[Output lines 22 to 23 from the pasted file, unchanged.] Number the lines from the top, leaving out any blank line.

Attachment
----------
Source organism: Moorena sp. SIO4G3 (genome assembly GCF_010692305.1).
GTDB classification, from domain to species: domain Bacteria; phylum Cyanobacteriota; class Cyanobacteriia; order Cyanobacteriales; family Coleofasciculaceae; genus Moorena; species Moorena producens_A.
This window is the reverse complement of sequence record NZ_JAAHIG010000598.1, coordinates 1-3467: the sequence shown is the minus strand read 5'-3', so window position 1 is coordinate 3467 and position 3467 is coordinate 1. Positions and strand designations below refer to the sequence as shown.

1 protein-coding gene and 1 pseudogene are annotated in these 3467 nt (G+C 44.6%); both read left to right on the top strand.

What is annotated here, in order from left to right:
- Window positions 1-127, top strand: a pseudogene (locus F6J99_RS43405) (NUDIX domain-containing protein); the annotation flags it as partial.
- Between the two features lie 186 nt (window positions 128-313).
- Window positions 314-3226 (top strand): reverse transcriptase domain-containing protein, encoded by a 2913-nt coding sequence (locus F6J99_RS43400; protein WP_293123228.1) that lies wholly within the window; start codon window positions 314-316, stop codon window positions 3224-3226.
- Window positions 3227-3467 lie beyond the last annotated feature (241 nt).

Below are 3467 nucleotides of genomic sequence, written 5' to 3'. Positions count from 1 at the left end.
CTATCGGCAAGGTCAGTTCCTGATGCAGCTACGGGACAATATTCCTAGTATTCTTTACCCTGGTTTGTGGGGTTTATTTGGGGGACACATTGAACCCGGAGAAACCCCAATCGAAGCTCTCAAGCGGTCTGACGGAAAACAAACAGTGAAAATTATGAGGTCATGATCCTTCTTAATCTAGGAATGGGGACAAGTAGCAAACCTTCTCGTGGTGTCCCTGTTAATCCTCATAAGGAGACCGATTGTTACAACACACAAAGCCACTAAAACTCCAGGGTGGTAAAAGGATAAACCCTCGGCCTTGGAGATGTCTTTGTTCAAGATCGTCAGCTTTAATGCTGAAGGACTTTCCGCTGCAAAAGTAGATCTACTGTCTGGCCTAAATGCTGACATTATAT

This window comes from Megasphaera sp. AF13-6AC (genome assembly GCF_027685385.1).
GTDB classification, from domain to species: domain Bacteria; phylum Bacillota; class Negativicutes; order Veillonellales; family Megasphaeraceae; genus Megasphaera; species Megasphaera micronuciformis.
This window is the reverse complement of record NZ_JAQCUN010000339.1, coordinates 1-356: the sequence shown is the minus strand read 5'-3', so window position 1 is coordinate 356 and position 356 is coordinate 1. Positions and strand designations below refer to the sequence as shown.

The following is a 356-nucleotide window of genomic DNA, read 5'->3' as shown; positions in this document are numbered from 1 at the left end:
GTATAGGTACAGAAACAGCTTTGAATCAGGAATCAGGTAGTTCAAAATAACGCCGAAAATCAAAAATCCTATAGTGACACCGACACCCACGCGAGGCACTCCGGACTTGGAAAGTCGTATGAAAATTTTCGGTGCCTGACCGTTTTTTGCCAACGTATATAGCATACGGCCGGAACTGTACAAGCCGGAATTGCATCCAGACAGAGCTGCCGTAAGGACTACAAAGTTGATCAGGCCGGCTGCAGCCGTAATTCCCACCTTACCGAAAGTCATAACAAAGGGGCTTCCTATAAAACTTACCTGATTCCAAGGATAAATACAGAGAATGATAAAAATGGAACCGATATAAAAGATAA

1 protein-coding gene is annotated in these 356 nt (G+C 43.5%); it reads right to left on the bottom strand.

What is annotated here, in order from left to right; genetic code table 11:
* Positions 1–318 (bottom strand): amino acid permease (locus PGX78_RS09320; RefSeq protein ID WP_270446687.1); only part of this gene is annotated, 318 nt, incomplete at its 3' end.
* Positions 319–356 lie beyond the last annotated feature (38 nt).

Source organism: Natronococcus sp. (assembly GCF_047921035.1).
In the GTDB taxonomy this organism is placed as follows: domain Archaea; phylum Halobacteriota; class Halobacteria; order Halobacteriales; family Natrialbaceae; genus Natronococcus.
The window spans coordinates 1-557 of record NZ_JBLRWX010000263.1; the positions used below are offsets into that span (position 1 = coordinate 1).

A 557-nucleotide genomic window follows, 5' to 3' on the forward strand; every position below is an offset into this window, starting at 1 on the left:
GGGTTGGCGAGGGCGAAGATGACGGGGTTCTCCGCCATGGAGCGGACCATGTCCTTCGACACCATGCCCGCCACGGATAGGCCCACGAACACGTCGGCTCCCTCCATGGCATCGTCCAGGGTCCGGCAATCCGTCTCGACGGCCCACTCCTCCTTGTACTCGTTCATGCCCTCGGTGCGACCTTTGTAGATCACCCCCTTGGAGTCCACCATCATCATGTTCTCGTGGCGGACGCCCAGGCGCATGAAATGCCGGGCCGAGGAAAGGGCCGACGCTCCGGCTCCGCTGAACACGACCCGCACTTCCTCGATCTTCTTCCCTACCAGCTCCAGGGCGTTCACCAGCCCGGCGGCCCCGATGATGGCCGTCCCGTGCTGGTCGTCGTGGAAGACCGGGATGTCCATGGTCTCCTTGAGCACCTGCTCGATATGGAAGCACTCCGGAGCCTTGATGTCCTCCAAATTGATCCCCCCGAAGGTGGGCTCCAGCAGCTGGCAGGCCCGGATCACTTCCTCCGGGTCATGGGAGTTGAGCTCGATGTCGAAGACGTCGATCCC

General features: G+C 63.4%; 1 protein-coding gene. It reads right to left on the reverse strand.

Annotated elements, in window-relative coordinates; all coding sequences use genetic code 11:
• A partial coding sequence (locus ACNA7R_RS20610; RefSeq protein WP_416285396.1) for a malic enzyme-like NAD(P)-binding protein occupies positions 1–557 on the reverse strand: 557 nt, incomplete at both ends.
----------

In the GTDB taxonomy this organism is placed as follows: domain Archaea; phylum Halobacteriota; class Halobacteria; order Halobacteriales; family Natrialbaceae; genus Natronococcus.
The window spans coordinates 1-557 of record NZ_JBLRWX010000263.1; the positions used below are offsets into that span (position 1 = coordinate 1).